Setting up an agenda in preparation for our first family meeting among 8 siblings. Any guidance? -

Setting up an agenda in preparation for our first family meeting among 8 siblings. Any guidance?


Hi everyone. I stopped working with home health care agencies 5 1/2 years ago to help care for my father. He's gone and I'm now helping care for our mother. I have 5 brothers and 2 sisters. My closest sibling, Susan, has moved in with our mother. She being single and able to work from home is a slam dunk to helping our mother and her staying at home.

She had a bad fall earlier this month-- so this has triggered the need of informing the family and beginning of all around family communication in helping my sister and I and yes, our mother. The difficult issue is that my mother is a private person and doesn't want anyone knowing her business. UGH!

Everything has started to snowball.. meaning 2 of my brother's spouses have texted each other about my mother's fall. UGH(again).

I'm seeking out counsel about having a family meeting. This meeting is for the purpose of caring for my mother and helping out the main caregiver - my sister living with my mother. My purpose is supporting and helping my mother and sister.

I have knowledge, but am asking for guidance, simple answers ie) why my siblings spouses are not to attend the actual meeting, and your prayers.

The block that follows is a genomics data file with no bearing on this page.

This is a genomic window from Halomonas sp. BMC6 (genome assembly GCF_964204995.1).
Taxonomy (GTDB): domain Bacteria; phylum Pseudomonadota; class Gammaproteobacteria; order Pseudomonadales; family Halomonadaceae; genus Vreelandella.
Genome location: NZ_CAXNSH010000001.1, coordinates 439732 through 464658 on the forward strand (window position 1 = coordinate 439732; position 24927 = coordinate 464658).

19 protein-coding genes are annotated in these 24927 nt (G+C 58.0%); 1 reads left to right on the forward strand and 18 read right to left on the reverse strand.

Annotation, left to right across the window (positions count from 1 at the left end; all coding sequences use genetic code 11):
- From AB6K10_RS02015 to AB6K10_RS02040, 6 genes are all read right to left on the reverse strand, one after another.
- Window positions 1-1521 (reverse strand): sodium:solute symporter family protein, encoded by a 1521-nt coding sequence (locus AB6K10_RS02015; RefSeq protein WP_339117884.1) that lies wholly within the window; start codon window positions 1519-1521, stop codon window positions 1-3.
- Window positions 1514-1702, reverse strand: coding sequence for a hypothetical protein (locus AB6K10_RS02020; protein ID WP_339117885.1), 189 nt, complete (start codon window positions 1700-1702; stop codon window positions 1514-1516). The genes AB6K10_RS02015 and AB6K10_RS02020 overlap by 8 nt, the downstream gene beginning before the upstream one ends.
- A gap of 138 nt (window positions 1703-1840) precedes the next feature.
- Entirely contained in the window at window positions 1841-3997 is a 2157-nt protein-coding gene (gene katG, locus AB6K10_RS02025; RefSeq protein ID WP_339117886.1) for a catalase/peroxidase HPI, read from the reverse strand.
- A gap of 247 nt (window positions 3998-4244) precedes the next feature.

Our elderly need best care possible while maintaining their independence and dignity- this is a monumental task when it's your own mother of 8 kids.

Much appreciated ahead of time for your personal counsel!



Hi Cynthia. I have quite a bit of experience in this area as I’m the middle of 9 children and was part of our mother’s care for many years until she passed a few years ago. There were several of us kids that lived close by to her - she lived with my second eldest brother. At times and especially in the beginning of her needing care, it was challenging - so many opinions and often conflicting. What eventually worked well for us was the brother (#2) & his wife whom she lived with, primarily made her appointments and 2 of us - myself and brother #8 worked together to get her to/from her appts and would report to brother #2 & wife. The three of us siblings consulted often and between us 3, made the decisions. The others (who either lived far away or were very busy with life/families) were informed but not included in the decision making process unless it was as critical issue. In-law’s were not allowed in this process with the exception of brother #2’s wife who played a significant roll in her care & decisions as she was really, mom’s number one care taker (bless her heart!) it took a little while for some sibs to settle in and trust that mom was well taken care of but things settled in and this arrangement was finally agreeable to all. It’s important to find what works best for your sister who is your mom’s primary caregiver as she will need all the support she can get. Also, your mom needs to know (and experience) all the kids working in harmony. Otherwise, it will have a real negative impact on your mom - emotionally and physically. I hope this helps and best wishes to all your family at this difficult juncture.
Helpful Answer (11)